Prosecutors move to vacate murder conviction of Adnan Syed whose case was featured in the hit podcast ‘Serial’
Syed, who was 17 at the time of the killing and has served more than 20 years in prison, will either get a new trial or go free if the court grants the request to vacate the conviction. FILE PHOTO: A view of the poster at NY premiere of HBO’s “The Case Against Adnan Syed” at PURE NON FICTION on February 26, 2019 in New York City. (Photo by Slaven Vlasic/Getty Images for HBO)
Baltimore prosecutors asked a court to vacate the 2000 murder conviction of a man found guilty of killing his ex-girlfriend in a case that has drawn national attention when the podcast “Serial” raised doubts about his guilt, local media reported on Wednesday.
Adnan Syed, now 42, has always maintained his innocence in the 1999 slaying of Hae Min Lee, who was strangled to death and buried in a Baltimore park.
Syed, who was 17 at the time of the killing and has served more than 20 years in prison, will either get a new trial or go free if the court grants the request to vacate the conviction.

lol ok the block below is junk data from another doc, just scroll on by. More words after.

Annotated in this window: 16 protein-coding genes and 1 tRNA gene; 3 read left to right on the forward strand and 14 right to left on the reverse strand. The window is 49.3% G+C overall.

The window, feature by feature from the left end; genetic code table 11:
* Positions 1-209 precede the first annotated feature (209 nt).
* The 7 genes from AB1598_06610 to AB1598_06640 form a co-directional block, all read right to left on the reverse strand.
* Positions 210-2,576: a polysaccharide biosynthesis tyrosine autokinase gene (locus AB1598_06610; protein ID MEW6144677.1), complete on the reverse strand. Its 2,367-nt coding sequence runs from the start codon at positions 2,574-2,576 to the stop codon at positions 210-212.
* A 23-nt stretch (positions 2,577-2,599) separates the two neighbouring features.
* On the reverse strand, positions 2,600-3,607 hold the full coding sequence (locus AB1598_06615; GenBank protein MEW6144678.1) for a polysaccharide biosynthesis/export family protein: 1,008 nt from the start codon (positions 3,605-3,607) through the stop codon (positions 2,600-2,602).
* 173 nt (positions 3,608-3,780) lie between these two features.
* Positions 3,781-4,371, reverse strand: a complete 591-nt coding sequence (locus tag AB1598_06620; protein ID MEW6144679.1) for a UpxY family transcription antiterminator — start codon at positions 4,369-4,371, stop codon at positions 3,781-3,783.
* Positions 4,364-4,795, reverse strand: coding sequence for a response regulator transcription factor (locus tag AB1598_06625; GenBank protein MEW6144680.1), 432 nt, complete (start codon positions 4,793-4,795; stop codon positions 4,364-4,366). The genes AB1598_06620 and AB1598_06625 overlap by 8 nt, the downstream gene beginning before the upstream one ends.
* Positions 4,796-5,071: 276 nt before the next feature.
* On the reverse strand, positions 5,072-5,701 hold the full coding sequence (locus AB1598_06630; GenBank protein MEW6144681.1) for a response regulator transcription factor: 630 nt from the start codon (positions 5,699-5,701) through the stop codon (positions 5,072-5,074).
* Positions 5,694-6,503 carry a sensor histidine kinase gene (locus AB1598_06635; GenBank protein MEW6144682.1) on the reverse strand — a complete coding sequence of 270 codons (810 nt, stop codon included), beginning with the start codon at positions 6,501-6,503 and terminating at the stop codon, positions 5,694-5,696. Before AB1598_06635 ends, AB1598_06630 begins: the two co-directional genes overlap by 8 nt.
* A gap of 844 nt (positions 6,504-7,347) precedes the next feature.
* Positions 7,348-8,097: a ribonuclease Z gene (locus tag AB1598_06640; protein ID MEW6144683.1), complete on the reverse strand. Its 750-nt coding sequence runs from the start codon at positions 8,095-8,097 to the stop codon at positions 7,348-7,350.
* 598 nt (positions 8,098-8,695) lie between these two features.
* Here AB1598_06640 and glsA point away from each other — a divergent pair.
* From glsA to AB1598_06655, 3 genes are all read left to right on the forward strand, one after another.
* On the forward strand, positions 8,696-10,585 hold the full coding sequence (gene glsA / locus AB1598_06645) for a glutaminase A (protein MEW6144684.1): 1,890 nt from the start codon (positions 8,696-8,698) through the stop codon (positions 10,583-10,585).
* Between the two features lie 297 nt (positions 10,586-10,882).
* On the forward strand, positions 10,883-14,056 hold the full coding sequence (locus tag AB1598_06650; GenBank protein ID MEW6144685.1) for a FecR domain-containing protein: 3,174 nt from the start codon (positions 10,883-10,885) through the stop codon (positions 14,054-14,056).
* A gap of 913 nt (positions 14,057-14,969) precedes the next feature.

Neither Syed’s current lawyers nor a spokesperson for the Baltimore County prosecutor’s office were immediately available for comment.
In a court filing on Wednesday, prosecutors said evidence suggested two other possible suspects in the case may have been involved in the woman’s death, the Wall Street Journal reported.
The court filing was not immediately available from the Baltimore County clerk’s office.
The new motion is the result of a year-long review of the case. State investigators found both new evidence as well as some existing evidence that was never given to the defense.
State Attorney Marilyn Mosby said on Wednesday that investigators found trace levels of male DNA after testing swabs from Lee’s fingernails, shirt and fingernail clippings. Those items were not tested during a separate inquiry in 2018, CBS News reported online.
“After reviewing the evidence and new information about alternative suspects, it is our duty to ensure that justice is done,” Mosby told the Wall Street Journal.
The podcast “Serial”, produced by Chicago public radio station WBEZ, put the case on the national stage in 2014.